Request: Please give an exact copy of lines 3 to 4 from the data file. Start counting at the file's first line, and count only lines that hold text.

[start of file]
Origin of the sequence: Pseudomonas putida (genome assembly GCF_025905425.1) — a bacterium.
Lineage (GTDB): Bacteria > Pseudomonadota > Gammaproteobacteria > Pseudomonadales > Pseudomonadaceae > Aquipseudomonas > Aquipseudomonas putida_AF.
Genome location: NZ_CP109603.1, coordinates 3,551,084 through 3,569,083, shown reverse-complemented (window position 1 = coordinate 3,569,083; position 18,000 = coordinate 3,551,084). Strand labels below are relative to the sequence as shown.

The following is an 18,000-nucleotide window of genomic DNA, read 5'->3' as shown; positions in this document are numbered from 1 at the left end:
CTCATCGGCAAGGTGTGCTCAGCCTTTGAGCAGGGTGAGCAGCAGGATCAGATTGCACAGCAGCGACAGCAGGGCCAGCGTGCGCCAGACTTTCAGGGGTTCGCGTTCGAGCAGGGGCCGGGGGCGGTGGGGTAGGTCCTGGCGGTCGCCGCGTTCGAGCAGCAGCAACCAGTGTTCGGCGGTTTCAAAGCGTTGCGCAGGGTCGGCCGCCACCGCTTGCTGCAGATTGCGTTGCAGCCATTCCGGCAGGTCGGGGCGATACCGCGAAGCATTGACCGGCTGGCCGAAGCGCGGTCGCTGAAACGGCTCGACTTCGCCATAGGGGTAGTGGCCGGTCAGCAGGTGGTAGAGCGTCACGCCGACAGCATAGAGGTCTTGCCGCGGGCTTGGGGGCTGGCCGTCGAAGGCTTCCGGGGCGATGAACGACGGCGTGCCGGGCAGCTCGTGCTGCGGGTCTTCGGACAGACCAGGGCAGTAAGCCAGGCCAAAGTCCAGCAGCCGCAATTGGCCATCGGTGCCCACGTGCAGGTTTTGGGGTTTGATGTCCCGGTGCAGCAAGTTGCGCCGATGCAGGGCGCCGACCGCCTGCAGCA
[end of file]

Genome location: NZ_CP109603.1, coordinates 3,551,084 through 3,569,083, shown reverse-complemented (window position 1 = coordinate 3,569,083; position 18,000 = coordinate 3,551,084). Strand labels below are relative to the sequence as shown.

The following is an 18,000-nucleotide window of genomic DNA, read 5'->3' as shown; positions in this document are numbered from 1 at the left end: